The authors assessed the characteristics of repeat human immunodeficiency virus (HIV) testers at publicly funded sites in San Francisco.
During 1992-1993,31% of all HIV tests were performed on persons testing negative for the third time or more.
Persons with greater numbers of prior negative tests were less likely to test HIV-positive.
Repeat negative testers were more likely than first-time negative testers to be homosexual or bisexual males, homosexual or bisexual injection drug users (IDUs), or heterosexual IDUs.
Repeat testers who seroconverted were more likely to be in these same transmission categories than repeat testers who remained negative.
Because of the similarities in risk profile between those most likely to retest and those most likely to seroconvert, attempts to limit repeat testing must proceed cautiously.
Am J Epidemiol 1995 ; 142 : 719-23.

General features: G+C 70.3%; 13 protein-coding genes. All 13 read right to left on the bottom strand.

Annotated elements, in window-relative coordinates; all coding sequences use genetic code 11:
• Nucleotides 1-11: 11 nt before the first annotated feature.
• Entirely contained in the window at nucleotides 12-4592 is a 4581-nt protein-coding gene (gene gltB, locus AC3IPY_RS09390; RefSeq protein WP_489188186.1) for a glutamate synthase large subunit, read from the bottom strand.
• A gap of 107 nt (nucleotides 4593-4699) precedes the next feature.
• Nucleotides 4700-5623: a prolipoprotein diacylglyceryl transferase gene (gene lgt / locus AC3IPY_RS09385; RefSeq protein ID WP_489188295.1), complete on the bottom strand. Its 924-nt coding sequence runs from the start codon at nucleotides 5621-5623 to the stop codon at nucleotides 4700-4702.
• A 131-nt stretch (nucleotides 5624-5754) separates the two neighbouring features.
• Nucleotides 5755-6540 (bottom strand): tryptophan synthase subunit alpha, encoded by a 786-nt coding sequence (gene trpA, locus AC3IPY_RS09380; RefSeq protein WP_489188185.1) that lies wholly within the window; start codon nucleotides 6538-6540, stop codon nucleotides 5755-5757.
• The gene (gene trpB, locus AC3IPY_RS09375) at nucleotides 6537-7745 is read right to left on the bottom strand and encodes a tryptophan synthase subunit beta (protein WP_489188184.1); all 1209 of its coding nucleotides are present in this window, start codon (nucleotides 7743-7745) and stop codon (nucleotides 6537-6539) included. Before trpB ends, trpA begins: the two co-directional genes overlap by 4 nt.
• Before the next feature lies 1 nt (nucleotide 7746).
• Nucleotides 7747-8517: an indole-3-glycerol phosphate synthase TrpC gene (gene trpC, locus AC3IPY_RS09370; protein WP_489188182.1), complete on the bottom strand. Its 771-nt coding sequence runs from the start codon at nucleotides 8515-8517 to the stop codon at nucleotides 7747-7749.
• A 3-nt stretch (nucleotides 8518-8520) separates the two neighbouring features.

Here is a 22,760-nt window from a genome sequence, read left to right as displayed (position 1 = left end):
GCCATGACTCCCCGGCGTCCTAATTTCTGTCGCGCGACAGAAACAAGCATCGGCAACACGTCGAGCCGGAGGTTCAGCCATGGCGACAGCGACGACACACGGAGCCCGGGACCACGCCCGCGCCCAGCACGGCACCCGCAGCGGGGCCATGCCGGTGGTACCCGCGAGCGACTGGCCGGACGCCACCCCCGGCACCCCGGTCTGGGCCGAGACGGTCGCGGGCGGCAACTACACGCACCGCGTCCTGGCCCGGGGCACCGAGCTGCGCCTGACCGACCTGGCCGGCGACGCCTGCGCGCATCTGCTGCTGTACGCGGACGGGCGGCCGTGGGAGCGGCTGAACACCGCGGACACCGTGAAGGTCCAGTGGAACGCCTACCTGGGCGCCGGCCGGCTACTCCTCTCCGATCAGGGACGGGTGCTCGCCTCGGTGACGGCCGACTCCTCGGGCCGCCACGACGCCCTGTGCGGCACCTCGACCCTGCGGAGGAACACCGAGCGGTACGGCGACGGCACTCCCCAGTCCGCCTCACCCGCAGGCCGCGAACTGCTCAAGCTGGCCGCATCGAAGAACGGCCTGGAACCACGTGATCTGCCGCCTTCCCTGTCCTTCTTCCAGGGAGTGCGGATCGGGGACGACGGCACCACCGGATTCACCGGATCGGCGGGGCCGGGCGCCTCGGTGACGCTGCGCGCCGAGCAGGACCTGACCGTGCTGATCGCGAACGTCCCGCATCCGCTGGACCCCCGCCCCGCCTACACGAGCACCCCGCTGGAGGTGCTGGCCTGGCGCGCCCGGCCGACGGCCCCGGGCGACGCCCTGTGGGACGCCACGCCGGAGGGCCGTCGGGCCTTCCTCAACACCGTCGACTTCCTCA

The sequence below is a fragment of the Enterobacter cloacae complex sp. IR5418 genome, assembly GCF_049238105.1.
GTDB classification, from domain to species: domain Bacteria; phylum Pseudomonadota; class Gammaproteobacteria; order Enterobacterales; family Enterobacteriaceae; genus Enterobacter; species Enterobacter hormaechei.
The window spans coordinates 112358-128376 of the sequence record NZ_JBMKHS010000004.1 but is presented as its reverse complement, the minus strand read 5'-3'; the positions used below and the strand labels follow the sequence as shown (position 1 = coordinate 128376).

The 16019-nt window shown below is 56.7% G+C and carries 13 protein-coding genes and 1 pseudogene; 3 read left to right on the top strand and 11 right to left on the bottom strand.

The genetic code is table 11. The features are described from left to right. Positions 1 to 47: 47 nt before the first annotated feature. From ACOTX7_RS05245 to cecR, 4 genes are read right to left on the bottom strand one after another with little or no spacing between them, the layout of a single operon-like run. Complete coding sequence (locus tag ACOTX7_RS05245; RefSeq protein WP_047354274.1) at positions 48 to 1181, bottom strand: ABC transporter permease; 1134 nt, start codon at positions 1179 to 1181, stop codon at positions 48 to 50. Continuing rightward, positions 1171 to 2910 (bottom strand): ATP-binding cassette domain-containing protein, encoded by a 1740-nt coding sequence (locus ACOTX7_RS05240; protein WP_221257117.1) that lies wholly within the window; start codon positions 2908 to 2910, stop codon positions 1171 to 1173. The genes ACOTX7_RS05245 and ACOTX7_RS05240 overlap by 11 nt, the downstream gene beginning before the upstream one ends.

Mots-clés Pascal : SIDA, Virose, Infection, Dépistage, Technique, Séronégativité, Virus immunodéficience humaine, Lentivirinae, Retroviridae, Virus, Répétition, Californie, Etats Unis, Amérique du Nord, Amérique, Homme, Epidémiologie, Immunopathologie, Immunodéficit
Mots-clés Pascal anglais : AIDS, Viral disease, Infection, Medical screening, Technique, Seronegativity, Human immunodeficiency virus, Lentivirinae, Retroviridae, Virus, Repetition, California, United States, North America, America, Human, Epidemiology, Immunopathology, Immune deficiency
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Inist-CNRS - Institut de l'Information Scientifique et Technique
Cote : 95-0543693
Code Inist : 002B06D01. Création : 01/03/1996.